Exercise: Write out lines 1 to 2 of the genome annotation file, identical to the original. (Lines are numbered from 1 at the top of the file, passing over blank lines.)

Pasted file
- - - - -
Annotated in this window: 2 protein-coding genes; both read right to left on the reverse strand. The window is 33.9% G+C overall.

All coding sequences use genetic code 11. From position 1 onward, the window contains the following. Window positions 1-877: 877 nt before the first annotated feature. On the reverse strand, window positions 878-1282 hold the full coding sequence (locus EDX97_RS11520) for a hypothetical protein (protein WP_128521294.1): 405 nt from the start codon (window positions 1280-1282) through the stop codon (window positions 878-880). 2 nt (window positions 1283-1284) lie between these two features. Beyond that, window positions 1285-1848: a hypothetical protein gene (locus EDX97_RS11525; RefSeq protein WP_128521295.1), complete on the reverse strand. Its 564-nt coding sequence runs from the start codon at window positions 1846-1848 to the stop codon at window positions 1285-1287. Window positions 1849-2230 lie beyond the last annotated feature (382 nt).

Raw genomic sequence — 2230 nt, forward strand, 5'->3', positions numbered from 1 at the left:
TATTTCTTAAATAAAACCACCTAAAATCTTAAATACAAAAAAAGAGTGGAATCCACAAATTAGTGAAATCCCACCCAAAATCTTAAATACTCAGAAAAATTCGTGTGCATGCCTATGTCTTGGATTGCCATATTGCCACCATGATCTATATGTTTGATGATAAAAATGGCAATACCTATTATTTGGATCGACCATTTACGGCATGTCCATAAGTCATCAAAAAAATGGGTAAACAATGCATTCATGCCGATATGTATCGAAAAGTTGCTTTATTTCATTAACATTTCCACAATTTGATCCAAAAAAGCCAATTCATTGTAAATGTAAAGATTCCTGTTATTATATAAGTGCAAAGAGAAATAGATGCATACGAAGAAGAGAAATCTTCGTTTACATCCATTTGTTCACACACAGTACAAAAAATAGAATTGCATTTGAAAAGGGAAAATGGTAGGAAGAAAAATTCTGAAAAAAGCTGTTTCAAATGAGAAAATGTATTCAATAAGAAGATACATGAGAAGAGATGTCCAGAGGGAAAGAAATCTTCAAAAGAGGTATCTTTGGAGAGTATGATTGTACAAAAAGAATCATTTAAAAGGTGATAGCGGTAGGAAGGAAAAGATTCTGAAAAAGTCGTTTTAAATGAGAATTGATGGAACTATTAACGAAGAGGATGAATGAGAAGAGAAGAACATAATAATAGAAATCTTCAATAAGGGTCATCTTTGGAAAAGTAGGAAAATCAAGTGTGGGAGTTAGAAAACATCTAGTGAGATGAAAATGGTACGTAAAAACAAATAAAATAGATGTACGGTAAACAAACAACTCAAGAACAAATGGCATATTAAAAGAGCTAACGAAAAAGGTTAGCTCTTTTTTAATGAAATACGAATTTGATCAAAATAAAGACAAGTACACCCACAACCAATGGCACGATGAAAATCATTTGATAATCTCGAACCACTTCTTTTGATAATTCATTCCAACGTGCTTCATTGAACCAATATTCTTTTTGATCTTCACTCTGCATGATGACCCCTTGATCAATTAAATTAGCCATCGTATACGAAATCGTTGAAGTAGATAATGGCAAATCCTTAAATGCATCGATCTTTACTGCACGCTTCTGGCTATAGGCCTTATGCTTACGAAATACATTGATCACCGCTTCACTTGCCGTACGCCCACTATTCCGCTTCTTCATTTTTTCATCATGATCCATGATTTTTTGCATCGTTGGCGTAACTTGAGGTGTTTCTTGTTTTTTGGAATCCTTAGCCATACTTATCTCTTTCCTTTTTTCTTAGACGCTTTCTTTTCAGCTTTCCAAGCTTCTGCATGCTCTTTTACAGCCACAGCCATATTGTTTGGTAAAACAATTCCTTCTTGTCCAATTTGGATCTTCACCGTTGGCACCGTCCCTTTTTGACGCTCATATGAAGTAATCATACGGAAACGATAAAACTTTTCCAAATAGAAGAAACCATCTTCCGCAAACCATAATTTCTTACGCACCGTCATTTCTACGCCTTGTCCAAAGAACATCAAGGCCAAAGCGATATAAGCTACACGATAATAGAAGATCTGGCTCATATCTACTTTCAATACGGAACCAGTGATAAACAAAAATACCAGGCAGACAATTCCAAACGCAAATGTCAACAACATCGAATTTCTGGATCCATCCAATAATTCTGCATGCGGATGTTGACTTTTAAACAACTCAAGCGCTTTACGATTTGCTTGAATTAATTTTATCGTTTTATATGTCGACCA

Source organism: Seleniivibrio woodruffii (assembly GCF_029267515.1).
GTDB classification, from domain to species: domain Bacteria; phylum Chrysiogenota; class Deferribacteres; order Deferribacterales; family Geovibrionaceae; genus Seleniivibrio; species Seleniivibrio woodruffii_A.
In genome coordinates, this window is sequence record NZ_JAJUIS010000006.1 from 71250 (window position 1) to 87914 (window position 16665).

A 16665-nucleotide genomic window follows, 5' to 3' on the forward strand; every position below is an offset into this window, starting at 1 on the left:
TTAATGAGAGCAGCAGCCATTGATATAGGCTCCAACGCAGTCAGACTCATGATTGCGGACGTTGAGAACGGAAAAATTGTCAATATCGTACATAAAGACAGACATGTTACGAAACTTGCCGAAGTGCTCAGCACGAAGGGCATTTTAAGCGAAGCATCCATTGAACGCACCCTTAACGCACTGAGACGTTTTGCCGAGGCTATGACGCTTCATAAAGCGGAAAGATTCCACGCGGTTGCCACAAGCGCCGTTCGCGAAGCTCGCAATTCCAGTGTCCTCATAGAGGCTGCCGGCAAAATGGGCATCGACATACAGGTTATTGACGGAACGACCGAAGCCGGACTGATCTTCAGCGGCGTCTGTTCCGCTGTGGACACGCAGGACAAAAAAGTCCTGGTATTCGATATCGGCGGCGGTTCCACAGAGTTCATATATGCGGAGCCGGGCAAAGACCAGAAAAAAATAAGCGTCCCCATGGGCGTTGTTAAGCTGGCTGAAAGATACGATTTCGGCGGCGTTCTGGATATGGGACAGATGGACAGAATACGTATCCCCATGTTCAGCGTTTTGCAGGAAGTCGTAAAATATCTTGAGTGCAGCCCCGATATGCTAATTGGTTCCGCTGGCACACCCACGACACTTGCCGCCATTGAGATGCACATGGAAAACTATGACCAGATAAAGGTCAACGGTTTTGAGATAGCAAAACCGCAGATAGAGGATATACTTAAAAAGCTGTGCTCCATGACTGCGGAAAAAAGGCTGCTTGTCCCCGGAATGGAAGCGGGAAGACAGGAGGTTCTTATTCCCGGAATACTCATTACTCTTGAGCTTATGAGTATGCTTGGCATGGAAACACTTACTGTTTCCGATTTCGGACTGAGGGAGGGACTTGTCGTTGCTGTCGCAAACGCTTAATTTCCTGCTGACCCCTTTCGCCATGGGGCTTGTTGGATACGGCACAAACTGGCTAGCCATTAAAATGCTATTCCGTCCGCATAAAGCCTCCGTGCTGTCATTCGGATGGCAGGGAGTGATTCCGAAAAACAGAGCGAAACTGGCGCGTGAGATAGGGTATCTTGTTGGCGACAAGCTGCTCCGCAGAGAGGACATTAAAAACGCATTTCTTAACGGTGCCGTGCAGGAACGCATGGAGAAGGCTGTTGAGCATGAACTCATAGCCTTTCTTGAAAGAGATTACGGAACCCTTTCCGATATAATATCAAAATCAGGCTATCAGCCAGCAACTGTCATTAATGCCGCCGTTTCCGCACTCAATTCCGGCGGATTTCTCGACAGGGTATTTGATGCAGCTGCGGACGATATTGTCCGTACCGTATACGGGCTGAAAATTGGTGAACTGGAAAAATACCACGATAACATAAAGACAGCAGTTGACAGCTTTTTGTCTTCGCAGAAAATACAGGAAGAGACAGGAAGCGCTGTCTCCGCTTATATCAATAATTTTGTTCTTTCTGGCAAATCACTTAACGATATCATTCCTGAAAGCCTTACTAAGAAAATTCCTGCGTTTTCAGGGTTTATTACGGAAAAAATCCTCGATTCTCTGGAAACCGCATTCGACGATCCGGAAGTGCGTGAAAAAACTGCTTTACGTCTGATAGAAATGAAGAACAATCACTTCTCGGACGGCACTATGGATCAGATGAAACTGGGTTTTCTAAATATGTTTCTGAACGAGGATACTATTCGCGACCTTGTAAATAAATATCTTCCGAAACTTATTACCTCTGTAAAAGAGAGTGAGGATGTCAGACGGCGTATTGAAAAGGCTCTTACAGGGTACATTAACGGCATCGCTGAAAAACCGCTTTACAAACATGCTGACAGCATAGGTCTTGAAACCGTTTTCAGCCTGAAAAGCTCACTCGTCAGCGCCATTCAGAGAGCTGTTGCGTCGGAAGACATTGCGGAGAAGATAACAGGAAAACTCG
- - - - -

Annotated in this window: 2 protein-coding genes; both read right to left on the reverse strand. The window is 33.9% G+C overall.

All coding sequences use genetic code 11. From position 1 onward, the window contains the following. Window positions 1-877: 877 nt before the first annotated feature. On the reverse strand, window positions 878-1282 hold the full coding sequence (locus EDX97_RS11520) for a hypothetical protein (protein WP_128521294.1): 405 nt from the start codon (window positions 1280-1282) through the stop codon (window positions 878-880). 2 nt (window positions 1283-1284) lie between these two features. Beyond that, window positions 1285-1848: a hypothetical protein gene (locus EDX97_RS11525; RefSeq protein WP_128521295.1), complete on the reverse strand. Its 564-nt coding sequence runs from the start codon at window positions 1846-1848 to the stop codon at window positions 1285-1287. Window positions 1849-2230 lie beyond the last annotated feature (382 nt).